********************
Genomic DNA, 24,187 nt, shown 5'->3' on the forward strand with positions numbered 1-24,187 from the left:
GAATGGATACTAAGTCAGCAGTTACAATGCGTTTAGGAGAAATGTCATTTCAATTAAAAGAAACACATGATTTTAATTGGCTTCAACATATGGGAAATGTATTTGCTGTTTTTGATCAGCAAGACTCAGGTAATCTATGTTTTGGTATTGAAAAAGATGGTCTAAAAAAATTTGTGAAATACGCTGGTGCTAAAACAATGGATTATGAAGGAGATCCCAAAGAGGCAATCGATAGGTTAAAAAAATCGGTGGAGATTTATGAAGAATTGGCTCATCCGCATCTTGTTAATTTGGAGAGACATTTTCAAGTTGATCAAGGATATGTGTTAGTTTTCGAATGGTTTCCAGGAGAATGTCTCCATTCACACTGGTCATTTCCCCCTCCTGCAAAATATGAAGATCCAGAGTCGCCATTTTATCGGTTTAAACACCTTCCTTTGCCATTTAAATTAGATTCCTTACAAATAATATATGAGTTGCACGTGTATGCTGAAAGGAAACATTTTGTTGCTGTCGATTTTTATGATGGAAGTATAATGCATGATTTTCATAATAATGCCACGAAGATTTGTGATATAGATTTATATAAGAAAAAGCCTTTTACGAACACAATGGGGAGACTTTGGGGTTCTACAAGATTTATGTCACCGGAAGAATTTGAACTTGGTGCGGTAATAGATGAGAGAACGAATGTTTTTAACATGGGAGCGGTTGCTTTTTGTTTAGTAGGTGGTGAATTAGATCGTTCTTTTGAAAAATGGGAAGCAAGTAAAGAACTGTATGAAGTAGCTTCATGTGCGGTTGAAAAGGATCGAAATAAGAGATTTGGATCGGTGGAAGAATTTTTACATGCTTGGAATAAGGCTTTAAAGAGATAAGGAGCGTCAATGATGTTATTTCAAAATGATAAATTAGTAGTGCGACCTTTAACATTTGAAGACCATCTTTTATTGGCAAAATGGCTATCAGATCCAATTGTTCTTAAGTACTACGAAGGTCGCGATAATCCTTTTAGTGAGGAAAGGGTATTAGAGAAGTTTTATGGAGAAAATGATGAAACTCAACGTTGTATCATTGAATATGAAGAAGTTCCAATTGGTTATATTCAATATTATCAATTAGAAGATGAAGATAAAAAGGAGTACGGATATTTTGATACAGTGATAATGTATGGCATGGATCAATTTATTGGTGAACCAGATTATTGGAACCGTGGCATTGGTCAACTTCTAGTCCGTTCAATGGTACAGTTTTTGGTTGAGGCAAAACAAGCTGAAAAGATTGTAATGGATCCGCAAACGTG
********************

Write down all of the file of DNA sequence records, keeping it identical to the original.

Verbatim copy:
Genomic DNA, 24,187 nt, shown 5'->3' on the forward strand with positions numbered 1-24,187 from the left:
GAATGGATACTAAGTCAGCAGTTACAATGCGTTTAGGAGAAATGTCATTTCAATTAAAAGAAACACATGATTTTAATTGGCTTCAACATATGGGAAATGTATTTGCTGTTTTTGATCAGCAAGACTCAGGTAATCTATGTTTTGGTATTGAAAAAGATGGTCTAAAAAAATTTGTGAAATACGCTGGTGCTAAAACAATGGATTATGAAGGAGATCCCAAAGAGGCAATCGATAGGTTAAAAAAATCGGTGGAGATTTATGAAGAATTGGCTCATCCGCATCTTGTTAATTTGGAGAGACATTTTCAAGTTGATCAAGGATATGTGTTAGTTTTCGAATGGTTTCCAGGAGAATGTCTCCATTCACACTGGTCATTTCCCCCTCCTGCAAAATATGAAGATCCAGAGTCGCCATTTTATCGGTTTAAACACCTTCCTTTGCCATTTAAATTAGATTCCTTACAAATAATATATGAGTTGCACGTGTATGCTGAAAGGAAACATTTTGTTGCTGTCGATTTTTATGATGGAAGTATAATGCATGATTTTCATAATAATGCCACGAAGATTTGTGATATAGATTTATATAAGAAAAAGCCTTTTACGAACACAATGGGGAGACTTTGGGGTTCTACAAGATTTATGTCACCGGAAGAATTTGAACTTGGTGCGGTAATAGATGAGAGAACGAATGTTTTTAACATGGGAGCGGTTGCTTTTTGTTTAGTAGGTGGTGAATTAGATCGTTCTTTTGAAAAATGGGAAGCAAGTAAAGAACTGTATGAAGTAGCTTCATGTGCGGTTGAAAAGGATCGAAATAAGAGATTTGGATCGGTGGAAGAATTTTTACATGCTTGGAATAAGGCTTTAAAGAGATAAGGAGCGTCAATGATGTTATTTCAAAATGATAAATTAGTAGTGCGACCTTTAACATTTGAAGACCATCTTTTATTGGCAAAATGGCTATCAGATCCAATTGTTCTTAAGTACTACGAAGGTCGCGATAATCCTTTTAGTGAGGAAAGGGTATTAGAGAAGTTTTATGGAGAAAATGATGAAACTCAACGTTGTATCATTGAATATGAAGAAGTTCCAATTGGTTATATTCAATATTATCAATTAGAAGATGAAGATAAAAAGGAGTACGGATATTTTGATACAGTGATAATGTATGGCATGGATCAATTTATTGGTGAACCAGATTATTGGAACCGTGGCATTGGTCAACTTCTAGTCCGTTCAATGGTACAGTTTTTGGTTGAGGCAAAACAAGCTGAAAAGATTGTAATGGATCCGCAAACGTG